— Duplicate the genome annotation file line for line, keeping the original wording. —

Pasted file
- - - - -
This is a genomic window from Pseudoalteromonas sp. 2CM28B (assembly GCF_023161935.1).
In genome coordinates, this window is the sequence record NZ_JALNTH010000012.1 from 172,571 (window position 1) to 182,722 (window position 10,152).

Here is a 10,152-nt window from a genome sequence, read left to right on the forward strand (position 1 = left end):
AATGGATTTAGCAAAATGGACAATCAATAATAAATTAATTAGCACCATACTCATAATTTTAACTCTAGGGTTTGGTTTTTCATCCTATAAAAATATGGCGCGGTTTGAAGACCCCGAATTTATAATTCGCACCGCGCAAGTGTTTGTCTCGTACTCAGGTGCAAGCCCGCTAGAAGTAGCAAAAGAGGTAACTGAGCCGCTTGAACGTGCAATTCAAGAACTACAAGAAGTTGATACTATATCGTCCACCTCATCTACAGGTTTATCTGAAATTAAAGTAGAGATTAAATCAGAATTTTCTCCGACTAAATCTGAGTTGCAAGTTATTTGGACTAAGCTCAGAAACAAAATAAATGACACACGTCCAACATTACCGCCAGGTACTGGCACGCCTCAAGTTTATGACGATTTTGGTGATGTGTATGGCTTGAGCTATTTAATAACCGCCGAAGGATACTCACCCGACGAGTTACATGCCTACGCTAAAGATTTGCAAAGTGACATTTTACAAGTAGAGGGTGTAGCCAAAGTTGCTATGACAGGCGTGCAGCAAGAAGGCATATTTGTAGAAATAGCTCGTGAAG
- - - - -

This is a genomic window from Pseudoalteromonas sp. 2CM28B (assembly GCF_023161935.1).
In genome coordinates, this window is the sequence record NZ_JALNTH010000012.1 from 172,571 (window position 1) to 182,722 (window position 10,152).

Here is a 10,152-nt window from a genome sequence, read left to right on the forward strand (position 1 = left end):
AATGGATTTAGCAAAATGGACAATCAATAATAAATTAATTAGCACCATACTCATAATTTTAACTCTAGGGTTTGGTTTTTCATCCTATAAAAATATGGCGCGGTTTGAAGACCCCGAATTTATAATTCGCACCGCGCAAGTGTTTGTCTCGTACTCAGGTGCAAGCCCGCTAGAAGTAGCAAAAGAGGTAACTGAGCCGCTTGAACGTGCAATTCAAGAACTACAAGAAGTTGATACTATATCGTCCACCTCATCTACAGGTTTATCTGAAATTAAAGTAGAGATTAAATCAGAATTTTCTCCGACTAAATCTGAGTTGCAAGTTATTTGGACTAAGCTCAGAAACAAAATAAATGACACACGTCCAACATTACCGCCAGGTACTGGCACGCCTCAAGTTTATGACGATTTTGGTGATGTGTATGGCTTGAGCTATTTAATAACCGCCGAAGGATACTCACCCGACGAGTTACATGCCTACGCTAAAGATTTGCAAAGTGACATTTTACAAGTAGAGGGTGTAGCCAAAGTTGCTATGACAGGCGTGCAGCAAGAAGGCATATTTGTAGAAATAGCTCGTGAAG